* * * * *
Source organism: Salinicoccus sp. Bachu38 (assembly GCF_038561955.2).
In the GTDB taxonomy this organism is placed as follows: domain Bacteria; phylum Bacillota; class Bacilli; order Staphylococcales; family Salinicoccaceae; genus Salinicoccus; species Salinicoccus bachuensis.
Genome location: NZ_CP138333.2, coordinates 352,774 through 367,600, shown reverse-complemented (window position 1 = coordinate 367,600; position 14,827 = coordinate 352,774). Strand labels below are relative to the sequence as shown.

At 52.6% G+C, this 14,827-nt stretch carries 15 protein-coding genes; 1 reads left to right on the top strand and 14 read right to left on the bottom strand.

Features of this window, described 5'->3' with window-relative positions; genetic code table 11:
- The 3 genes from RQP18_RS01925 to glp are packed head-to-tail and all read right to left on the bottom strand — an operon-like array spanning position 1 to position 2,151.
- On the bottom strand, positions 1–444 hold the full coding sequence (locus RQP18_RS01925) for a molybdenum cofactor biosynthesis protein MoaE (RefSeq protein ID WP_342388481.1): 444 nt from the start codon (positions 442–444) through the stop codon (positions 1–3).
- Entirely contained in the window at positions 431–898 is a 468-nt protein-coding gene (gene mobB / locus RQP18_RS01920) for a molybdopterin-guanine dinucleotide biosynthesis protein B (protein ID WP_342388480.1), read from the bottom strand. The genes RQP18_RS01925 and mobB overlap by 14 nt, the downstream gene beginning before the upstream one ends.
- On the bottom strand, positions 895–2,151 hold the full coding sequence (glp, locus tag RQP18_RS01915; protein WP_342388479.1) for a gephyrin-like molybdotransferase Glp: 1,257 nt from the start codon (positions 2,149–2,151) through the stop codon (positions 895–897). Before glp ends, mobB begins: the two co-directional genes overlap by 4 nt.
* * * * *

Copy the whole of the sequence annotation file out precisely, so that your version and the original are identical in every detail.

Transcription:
Source organism: Salinicoccus sp. Bachu38 (assembly GCF_038561955.2).
In the GTDB taxonomy this organism is placed as follows: domain Bacteria; phylum Bacillota; class Bacilli; order Staphylococcales; family Salinicoccaceae; genus Salinicoccus; species Salinicoccus bachuensis.
Genome location: NZ_CP138333.2, coordinates 352,774 through 367,600, shown reverse-complemented (window position 1 = coordinate 367,600; position 14,827 = coordinate 352,774). Strand labels below are relative to the sequence as shown.

At 52.6% G+C, this 14,827-nt stretch carries 15 protein-coding genes; 1 reads left to right on the top strand and 14 read right to left on the bottom strand.

Features of this window, described 5'->3' with window-relative positions; genetic code table 11:
- The 3 genes from RQP18_RS01925 to glp are packed head-to-tail and all read right to left on the bottom strand — an operon-like array spanning position 1 to position 2,151.
- On the bottom strand, positions 1–444 hold the full coding sequence (locus RQP18_RS01925) for a molybdenum cofactor biosynthesis protein MoaE (RefSeq protein ID WP_342388481.1): 444 nt from the start codon (positions 442–444) through the stop codon (positions 1–3).
- Entirely contained in the window at positions 431–898 is a 468-nt protein-coding gene (gene mobB / locus RQP18_RS01920) for a molybdopterin-guanine dinucleotide biosynthesis protein B (protein ID WP_342388480.1), read from the bottom strand. The genes RQP18_RS01925 and mobB overlap by 14 nt, the downstream gene beginning before the upstream one ends.
- On the bottom strand, positions 895–2,151 hold the full coding sequence (glp, locus tag RQP18_RS01915; protein WP_342388479.1) for a gephyrin-like molybdotransferase Glp: 1,257 nt from the start codon (positions 2,149–2,151) through the stop codon (positions 895–897). Before glp ends, mobB begins: the two co-directional genes overlap by 4 nt.